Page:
|What’s something noteworthy or an accomplishment we can cite in a headline to get people interested in listening to your episode?|
|70% increase in YoY revenue for Pagely while on RY. Closed the biggest deal in company history in a Moroccan bowling alley. Major accomplishments were organizing the first Startup Weekend in Lisbon and the first Charity Makeover in Cordoba, AR.|
|United States of America|
|Where in the world are you now?|
|Where were you living when you decided to start a nomadic life?|
|In which (if any) of these travel programs have you participated?|
|Which RY group were you with?|
|What were the initial set of circumstances or motive(s) that led you to experiment with a nomadic life?|
|I was already working remotely for Pagely working out of my apartment in Phoenix. I was in process of organizing a working US roadtrip to see a bunch of people while continuing to work and gave up concluding that it would be infeasible to remain productive given the overhead associated with planning everything and driving city to city. About that time my buddy Chris (who was a neighbor down the street) came by one night and was asking me questions about how I do my job remotely.. He had been accepted to Remote Year and was contemplating whether he could pull it off. As he described the program I about fell out of my seat because it solved the issues that precluding me from doing what I wanted to do PLUS it was on a global scale. I told him immediately: a) you’re definitely doing this b) I’m doing it with you. I applied that not, got accepted and Chris and I traveled with Darien from May 2016-2017.|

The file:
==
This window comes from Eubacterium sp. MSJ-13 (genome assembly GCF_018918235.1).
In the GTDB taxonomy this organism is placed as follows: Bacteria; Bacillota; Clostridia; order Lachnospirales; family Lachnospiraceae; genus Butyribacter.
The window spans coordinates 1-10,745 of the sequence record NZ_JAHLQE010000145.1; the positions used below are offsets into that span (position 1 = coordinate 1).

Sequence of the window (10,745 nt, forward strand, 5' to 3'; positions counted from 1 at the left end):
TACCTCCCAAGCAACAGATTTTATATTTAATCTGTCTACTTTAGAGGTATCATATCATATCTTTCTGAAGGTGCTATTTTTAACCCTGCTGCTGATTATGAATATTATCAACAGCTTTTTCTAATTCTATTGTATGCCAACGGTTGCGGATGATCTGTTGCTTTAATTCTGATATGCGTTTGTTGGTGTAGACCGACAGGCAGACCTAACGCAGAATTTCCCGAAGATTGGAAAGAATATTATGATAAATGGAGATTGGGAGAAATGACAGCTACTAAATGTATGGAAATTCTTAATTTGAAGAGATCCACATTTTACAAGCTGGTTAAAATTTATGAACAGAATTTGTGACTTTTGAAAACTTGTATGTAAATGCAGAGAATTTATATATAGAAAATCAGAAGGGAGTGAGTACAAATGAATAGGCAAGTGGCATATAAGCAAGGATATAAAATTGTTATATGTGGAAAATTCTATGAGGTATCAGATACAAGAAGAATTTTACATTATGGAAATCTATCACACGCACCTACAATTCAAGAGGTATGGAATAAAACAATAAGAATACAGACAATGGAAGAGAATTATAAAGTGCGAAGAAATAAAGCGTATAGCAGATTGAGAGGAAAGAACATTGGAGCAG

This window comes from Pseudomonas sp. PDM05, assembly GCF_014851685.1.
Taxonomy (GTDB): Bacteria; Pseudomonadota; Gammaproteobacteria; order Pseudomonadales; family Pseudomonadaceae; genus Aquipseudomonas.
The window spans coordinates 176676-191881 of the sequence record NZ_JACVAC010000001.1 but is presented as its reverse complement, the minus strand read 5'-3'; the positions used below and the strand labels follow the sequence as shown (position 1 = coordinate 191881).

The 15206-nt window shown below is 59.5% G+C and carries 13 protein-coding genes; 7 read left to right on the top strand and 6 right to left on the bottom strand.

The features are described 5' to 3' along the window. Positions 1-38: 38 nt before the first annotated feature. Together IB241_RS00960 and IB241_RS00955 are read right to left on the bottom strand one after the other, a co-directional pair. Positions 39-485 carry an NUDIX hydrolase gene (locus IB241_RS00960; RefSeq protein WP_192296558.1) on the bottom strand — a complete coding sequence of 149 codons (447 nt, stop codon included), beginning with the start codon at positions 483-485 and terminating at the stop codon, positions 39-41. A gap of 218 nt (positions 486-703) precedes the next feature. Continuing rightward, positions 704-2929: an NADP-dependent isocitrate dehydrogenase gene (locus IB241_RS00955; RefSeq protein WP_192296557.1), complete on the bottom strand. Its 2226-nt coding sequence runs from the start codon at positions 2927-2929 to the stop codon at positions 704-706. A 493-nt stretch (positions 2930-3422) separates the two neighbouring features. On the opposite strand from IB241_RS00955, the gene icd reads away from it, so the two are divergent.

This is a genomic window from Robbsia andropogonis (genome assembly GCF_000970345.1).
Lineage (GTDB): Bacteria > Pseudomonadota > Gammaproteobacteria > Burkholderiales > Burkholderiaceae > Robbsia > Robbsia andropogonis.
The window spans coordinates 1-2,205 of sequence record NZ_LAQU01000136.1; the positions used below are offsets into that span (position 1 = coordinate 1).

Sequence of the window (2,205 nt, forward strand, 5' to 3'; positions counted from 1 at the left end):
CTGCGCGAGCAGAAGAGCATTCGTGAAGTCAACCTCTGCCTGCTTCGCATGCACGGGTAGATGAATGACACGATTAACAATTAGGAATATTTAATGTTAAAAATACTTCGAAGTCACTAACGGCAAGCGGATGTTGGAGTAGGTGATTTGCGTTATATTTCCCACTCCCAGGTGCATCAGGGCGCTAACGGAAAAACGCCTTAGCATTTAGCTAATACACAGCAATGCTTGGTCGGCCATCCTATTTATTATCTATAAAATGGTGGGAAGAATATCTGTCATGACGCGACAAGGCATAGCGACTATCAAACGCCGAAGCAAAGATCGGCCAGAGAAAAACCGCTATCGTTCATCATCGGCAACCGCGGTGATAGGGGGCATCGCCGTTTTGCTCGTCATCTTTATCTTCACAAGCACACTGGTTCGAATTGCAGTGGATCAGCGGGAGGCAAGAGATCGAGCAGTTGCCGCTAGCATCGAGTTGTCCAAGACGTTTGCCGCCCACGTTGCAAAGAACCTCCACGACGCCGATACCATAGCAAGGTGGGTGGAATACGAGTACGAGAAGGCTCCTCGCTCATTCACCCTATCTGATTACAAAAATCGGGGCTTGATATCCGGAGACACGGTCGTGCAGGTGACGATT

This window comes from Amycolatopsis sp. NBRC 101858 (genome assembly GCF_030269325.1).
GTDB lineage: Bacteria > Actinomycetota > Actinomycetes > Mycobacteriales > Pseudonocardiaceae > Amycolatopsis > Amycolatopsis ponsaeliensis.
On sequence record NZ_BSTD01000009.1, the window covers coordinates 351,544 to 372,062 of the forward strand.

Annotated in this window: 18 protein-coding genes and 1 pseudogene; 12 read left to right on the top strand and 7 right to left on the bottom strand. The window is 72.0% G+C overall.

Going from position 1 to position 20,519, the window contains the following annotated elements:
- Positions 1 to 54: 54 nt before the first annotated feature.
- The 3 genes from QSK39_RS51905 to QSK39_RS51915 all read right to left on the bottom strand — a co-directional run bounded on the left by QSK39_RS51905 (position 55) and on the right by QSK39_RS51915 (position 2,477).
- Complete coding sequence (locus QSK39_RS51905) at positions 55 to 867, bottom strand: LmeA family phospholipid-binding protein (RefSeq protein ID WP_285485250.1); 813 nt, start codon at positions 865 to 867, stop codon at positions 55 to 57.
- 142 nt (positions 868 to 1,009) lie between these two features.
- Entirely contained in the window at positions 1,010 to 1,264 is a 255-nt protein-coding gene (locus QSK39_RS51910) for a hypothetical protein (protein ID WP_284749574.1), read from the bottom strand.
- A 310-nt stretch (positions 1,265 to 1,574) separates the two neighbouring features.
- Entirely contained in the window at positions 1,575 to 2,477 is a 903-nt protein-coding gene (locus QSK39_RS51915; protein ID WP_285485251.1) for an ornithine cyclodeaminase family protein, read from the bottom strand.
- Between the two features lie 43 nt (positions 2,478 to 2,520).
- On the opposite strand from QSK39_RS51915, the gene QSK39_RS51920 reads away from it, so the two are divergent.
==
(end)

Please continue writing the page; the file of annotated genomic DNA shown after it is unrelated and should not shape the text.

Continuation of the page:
|Was there something specifically you were looking to gain or escape from that you’re willing/able to share?|
|What was it and did that play out as you were hoping?|
|I was in a rut working each day out of my apartment. I would go out to coffee shops to work for part of the day to get in some face-to-face interaction to keep my sanity but still felt like a lone wolf. I thought traveling could restore some of whatever was missing not really assigning importance to the community that RY would later provide. It’s funny in retrospect that I was yearning for travel to fill a void but it turned out that the void was actually desire to belong to a tribe.|
|What did you do for income/work while traveling?|
|I ran sales for Pagely.|
|Did that situation change at all during the course of your travels?|
|Are you still doing the same work today as when you went nomadic?|
|Did you find it challenging to do your work from abroad?|
|What type of personal or business growth did you expect to experience and how did that turn out in actuality?|